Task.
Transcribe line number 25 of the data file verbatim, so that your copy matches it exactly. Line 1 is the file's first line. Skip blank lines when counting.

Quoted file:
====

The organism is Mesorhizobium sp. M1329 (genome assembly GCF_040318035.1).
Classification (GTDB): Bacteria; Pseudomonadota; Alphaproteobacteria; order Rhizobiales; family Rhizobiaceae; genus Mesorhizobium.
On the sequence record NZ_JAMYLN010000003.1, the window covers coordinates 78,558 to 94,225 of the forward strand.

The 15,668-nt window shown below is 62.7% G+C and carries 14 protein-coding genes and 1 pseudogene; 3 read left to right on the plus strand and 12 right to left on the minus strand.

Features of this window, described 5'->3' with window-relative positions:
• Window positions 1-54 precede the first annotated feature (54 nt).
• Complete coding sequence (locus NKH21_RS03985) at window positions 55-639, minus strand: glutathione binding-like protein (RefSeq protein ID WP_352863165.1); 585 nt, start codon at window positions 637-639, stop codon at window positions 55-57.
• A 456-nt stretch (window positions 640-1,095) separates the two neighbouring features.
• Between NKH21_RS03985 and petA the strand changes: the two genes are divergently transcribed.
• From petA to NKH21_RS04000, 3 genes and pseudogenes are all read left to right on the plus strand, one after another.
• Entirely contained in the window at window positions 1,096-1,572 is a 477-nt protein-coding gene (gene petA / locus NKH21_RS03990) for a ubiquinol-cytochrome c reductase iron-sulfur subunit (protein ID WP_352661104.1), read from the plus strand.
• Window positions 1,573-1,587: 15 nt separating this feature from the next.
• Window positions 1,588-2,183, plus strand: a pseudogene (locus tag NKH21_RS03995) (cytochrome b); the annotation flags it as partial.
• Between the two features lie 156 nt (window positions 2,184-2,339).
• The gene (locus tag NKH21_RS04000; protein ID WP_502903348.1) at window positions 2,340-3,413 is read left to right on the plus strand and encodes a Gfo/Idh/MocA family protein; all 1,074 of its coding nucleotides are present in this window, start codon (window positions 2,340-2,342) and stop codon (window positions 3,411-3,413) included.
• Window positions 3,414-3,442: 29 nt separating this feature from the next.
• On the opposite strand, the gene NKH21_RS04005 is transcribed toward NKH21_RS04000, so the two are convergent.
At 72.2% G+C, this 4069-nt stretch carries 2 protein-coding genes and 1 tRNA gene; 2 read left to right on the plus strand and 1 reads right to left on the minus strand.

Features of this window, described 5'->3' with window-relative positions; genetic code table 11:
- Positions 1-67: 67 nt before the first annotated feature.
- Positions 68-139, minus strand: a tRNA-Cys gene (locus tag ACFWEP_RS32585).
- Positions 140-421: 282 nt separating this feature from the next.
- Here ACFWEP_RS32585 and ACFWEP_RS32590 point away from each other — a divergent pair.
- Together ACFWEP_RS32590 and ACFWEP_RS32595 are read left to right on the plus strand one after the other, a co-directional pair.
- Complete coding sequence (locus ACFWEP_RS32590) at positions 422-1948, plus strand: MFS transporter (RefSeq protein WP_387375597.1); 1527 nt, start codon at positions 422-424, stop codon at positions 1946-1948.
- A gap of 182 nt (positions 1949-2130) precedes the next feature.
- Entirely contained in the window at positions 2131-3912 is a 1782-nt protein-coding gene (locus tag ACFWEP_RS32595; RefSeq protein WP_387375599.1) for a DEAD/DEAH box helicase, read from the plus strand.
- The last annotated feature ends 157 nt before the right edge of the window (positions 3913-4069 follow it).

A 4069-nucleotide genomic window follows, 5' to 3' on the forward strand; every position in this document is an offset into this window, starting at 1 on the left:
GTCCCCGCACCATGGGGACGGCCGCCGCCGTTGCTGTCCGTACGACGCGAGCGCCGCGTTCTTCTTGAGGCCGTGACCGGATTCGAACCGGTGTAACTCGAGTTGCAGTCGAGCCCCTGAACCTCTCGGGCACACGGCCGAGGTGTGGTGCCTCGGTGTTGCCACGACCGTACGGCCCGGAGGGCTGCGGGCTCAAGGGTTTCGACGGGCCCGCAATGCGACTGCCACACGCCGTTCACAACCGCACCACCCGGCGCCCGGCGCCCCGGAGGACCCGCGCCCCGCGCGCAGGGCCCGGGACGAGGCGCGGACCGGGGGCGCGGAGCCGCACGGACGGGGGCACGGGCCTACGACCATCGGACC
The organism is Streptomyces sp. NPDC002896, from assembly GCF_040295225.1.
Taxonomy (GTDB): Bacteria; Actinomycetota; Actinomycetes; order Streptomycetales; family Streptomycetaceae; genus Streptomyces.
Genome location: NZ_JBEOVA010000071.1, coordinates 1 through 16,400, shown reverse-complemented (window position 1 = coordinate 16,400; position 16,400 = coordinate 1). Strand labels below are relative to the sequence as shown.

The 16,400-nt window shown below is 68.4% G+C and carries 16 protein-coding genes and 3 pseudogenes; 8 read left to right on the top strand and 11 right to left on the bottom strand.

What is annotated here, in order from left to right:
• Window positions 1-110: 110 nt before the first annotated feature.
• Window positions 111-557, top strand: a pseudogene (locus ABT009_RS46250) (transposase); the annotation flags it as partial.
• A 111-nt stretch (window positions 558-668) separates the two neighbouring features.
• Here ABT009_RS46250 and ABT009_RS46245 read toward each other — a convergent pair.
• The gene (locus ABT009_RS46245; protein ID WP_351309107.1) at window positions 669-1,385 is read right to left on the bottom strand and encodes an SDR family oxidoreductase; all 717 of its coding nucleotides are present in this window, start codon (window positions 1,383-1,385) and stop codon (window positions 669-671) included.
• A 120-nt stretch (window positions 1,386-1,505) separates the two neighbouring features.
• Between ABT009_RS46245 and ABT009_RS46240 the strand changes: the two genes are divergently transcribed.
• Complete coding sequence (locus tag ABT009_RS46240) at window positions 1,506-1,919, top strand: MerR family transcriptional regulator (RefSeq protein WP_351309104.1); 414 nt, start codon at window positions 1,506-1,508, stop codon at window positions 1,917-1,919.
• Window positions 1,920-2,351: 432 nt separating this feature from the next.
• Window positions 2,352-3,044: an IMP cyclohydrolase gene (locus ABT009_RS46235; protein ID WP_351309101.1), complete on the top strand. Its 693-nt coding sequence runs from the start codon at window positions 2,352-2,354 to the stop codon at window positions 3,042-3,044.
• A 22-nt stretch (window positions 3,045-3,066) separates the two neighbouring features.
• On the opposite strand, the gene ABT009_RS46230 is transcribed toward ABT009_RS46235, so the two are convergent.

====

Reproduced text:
- Complete coding sequence (locus ACFWEP_RS32590) at positions 422-1948, plus strand: MFS transporter (RefSeq protein WP_387375597.1); 1527 nt, start codon at positions 422-424, stop codon at positions 1946-1948.